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Last year, candidate Donald Trump promised to repeal Obamacare and give Americans a better, cheaper replacement. Last month, President-elect Trump vowed, "we'll be filing a plan" as soon as the Senate confirmed his Health secretary.
But, post-confirmation, Health Secretary Tom Price has told House Republicans "the administration wouldn't be sending us a bill" after all, said Rep. Tom Cole of Oklahoma. Instead, Cole added, the White House "will cooperate and provide input into what we do."
Two weeks ago, Trump said at the White House that "we're going to be announcing something over the next, I would say, two or three weeks that will be phenomenal in terms of tax." But House Republicans do not expect the president to announce his own tax plan; instead, they anticipate he will simply align himself with theirs.
A more hands-off approach than Trump has previously signaled doesn't mean that the Republican agenda won't succeed; in 2009, President Barack Obama let congressional Democrats fill in the details of what became Affordable Care Act. But it heightens the political risks, both for the agenda and for individual Republican members looking anxiously toward 2018 midterm elections.
For the agenda, the risk is that the absence of White House plans may complicate prospects for achieving consensus between the more ideologically aggressive House and a more centrist Senate. For individual Republican members, the risk is that a president of their party may turn against controversial elements of tax or health plans after they've voted for them.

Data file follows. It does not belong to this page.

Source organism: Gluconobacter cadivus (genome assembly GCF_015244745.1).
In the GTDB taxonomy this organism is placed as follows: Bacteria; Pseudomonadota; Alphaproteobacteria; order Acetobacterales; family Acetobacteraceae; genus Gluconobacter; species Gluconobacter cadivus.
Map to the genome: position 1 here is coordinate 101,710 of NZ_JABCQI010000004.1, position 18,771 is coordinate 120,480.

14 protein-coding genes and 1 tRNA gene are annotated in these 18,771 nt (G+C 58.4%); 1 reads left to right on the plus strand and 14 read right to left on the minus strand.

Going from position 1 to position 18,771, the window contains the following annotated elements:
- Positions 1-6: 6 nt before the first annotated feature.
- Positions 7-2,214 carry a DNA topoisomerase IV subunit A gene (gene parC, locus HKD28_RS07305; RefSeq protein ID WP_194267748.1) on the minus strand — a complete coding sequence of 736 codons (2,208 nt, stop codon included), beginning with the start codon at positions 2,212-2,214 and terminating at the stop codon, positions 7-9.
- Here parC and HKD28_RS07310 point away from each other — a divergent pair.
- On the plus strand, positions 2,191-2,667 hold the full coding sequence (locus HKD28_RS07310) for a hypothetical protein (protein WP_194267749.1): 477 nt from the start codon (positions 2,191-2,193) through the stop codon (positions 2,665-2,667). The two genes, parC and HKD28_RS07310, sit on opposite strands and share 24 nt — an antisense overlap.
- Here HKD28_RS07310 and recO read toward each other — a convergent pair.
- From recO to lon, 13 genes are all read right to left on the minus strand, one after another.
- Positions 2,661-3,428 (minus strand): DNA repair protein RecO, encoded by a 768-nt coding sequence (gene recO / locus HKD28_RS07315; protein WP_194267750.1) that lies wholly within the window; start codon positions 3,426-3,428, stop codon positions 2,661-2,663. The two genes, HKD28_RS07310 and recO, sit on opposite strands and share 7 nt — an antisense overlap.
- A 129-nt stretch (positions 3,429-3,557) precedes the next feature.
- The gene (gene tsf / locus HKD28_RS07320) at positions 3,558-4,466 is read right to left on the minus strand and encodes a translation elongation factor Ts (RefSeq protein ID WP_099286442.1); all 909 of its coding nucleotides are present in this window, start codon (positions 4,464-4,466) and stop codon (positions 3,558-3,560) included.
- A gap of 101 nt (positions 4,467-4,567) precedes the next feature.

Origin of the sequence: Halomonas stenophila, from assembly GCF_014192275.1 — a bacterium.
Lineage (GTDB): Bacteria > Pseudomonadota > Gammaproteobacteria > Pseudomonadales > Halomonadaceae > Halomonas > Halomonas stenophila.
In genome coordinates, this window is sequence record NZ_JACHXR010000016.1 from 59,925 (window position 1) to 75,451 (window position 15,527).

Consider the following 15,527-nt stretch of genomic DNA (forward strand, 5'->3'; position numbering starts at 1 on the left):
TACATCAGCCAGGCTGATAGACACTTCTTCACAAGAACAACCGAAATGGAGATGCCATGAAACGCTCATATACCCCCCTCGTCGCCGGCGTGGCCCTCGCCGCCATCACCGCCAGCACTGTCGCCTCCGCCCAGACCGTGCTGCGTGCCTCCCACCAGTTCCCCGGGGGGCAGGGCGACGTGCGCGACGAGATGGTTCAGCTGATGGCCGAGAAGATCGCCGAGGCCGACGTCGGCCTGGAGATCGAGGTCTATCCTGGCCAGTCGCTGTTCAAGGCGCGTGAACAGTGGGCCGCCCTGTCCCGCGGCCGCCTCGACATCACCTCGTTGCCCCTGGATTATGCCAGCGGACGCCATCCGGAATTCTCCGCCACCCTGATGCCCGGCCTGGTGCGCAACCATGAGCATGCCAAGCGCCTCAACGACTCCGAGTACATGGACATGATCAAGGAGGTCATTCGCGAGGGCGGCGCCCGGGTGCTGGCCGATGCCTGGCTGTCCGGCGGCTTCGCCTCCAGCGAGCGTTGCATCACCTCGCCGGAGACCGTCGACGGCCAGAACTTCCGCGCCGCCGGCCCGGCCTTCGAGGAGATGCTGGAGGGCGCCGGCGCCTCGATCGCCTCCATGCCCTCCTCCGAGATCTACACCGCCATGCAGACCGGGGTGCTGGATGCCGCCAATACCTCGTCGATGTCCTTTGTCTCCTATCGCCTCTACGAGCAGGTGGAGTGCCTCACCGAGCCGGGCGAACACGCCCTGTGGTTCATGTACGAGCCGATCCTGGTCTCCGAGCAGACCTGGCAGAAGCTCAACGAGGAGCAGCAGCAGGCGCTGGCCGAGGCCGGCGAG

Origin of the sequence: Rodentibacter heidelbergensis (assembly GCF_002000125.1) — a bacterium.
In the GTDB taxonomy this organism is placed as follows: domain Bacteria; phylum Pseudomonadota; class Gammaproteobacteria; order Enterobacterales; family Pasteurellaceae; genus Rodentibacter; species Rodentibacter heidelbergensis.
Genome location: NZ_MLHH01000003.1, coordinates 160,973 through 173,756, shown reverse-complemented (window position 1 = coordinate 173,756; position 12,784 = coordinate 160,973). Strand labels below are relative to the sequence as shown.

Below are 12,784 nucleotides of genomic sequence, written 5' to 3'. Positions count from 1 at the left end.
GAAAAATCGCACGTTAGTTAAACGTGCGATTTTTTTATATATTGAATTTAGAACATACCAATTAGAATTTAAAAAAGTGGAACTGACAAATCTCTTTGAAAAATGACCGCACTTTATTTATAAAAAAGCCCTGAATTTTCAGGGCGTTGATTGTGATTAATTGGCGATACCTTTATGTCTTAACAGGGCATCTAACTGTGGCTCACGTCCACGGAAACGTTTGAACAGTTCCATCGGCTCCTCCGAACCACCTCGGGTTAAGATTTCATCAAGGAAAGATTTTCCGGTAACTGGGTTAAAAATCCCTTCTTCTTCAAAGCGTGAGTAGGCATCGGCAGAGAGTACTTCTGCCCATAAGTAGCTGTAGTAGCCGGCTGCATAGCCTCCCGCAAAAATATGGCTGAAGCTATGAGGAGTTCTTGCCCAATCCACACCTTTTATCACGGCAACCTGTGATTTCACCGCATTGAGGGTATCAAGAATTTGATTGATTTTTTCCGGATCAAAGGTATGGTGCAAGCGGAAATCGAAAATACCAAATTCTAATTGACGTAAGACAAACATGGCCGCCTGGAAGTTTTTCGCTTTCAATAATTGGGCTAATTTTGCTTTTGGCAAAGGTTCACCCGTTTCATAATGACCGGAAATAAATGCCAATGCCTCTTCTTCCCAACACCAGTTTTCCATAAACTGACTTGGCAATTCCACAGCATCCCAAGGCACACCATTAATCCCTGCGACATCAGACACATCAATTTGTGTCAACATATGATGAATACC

For now, lawmakers and congressional aides say the White House has worked closely with them as they craft their own approaches. When it's "go time" for legislation, as one House leadership aide put, Republicans are counting on Trump to provide the strong public advocacy needed to overcome political resistance.
The House is much further along than the Senate. On health care, House Republicans aim to repeal Obamacare and replace it by Easter with a system of tax credits, health savings accounts, "high-risk pools" for the sickest Americans and a plan to cut Medicaid spending using per capita limits on beneficiaries.
On taxes, they have an equally ambitious objective: enactment by August of a comprehensive overhaul of individual and corporate taxation. Their plan would cut the top individual income tax rate to 33 percent from 39.6 percent and cut the top corporate rate to 20 percent from 35 percent, financed in large part by a new border adjustment tax hitting imports and exempting exports.
While the Senate struggles to formulate its approaches, House Republicans say they communicate constantly with the White House. The long-standing friendship between Speaker Paul Ryan and chief of staff Reince Priebus helps smooth their relations.
But they haven't achieved consensus, yet. While chief White House strategist Steve Bannon strongly backs the House border adjustment tax plan, National Economic Council Director Gary Cohn has reservations. So do some Republican senators, leaving its prospects in doubt.
At the same time, Treasury Secretary Steven Mnuchin has said publicly that Trump-era tax reform will provide no net tax cut to the most affluent taxpayers; any benefit from rate cuts, he explained, will be offset by lost deductions. In fact, the House Republican tax plan provides a large tax cut for top earners, and Ryan has specifically rejected squeamishness over that fact as the sort of thing that offends Democrats, not Republicans.
For all their optimism over unified Republican control of Congress and the White House, lawmakers acknowledge they face immense political difficulty on both tax reform and health care. They cannot succeed without Trump, but the help he intends to provide will not be enough to amass House and Senate majorities.
"It really is up to us," Cole said, "to get that done on our own."